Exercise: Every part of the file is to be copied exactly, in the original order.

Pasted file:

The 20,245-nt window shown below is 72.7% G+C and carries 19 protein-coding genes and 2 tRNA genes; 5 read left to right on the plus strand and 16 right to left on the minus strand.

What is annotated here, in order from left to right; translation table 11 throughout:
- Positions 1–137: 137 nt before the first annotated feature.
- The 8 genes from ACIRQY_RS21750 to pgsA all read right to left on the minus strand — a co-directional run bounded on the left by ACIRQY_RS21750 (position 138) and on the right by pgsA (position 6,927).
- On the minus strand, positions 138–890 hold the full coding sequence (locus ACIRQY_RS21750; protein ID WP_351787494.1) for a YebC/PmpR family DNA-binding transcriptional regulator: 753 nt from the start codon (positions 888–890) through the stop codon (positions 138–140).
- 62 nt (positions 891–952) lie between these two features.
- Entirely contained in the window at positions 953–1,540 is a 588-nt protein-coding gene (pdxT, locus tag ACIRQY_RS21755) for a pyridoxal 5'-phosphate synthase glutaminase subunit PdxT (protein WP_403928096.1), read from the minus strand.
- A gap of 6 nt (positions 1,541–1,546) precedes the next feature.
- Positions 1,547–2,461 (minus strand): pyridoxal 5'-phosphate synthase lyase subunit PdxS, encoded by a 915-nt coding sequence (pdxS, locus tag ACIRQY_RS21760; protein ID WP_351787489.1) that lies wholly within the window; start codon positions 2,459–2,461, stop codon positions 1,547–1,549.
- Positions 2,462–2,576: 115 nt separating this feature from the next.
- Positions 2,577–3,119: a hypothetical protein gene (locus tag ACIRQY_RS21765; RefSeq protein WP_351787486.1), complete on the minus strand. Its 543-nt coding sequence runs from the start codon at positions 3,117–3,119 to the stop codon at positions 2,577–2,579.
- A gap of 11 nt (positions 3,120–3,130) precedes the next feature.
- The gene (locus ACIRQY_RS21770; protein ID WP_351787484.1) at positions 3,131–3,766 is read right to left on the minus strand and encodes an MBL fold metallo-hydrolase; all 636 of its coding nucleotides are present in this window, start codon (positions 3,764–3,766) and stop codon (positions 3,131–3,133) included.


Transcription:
The 20,245-nt window shown below is 72.7% G+C and carries 19 protein-coding genes and 2 tRNA genes; 5 read left to right on the plus strand and 16 right to left on the minus strand.

What is annotated here, in order from left to right; translation table 11 throughout:
- Positions 1–137: 137 nt before the first annotated feature.
- The 8 genes from ACIRQY_RS21750 to pgsA all read right to left on the minus strand — a co-directional run bounded on the left by ACIRQY_RS21750 (position 138) and on the right by pgsA (position 6,927).
- On the minus strand, positions 138–890 hold the full coding sequence (locus ACIRQY_RS21750; protein ID WP_351787494.1) for a YebC/PmpR family DNA-binding transcriptional regulator: 753 nt from the start codon (positions 888–890) through the stop codon (positions 138–140).
- 62 nt (positions 891–952) lie between these two features.
- Entirely contained in the window at positions 953–1,540 is a 588-nt protein-coding gene (pdxT, locus tag ACIRQY_RS21755) for a pyridoxal 5'-phosphate synthase glutaminase subunit PdxT (protein WP_403928096.1), read from the minus strand.
- A gap of 6 nt (positions 1,541–1,546) precedes the next feature.
- Positions 1,547–2,461 (minus strand): pyridoxal 5'-phosphate synthase lyase subunit PdxS, encoded by a 915-nt coding sequence (pdxS, locus tag ACIRQY_RS21760; protein ID WP_351787489.1) that lies wholly within the window; start codon positions 2,459–2,461, stop codon positions 1,547–1,549.
- Positions 2,462–2,576: 115 nt separating this feature from the next.
- Positions 2,577–3,119: a hypothetical protein gene (locus tag ACIRQY_RS21765; RefSeq protein WP_351787486.1), complete on the minus strand. Its 543-nt coding sequence runs from the start codon at positions 3,117–3,119 to the stop codon at positions 2,577–2,579.
- A gap of 11 nt (positions 3,120–3,130) precedes the next feature.
- The gene (locus ACIRQY_RS21770; protein ID WP_351787484.1) at positions 3,131–3,766 is read right to left on the minus strand and encodes an MBL fold metallo-hydrolase; all 636 of its coding nucleotides are present in this window, start codon (positions 3,764–3,766) and stop codon (positions 3,131–3,133) included.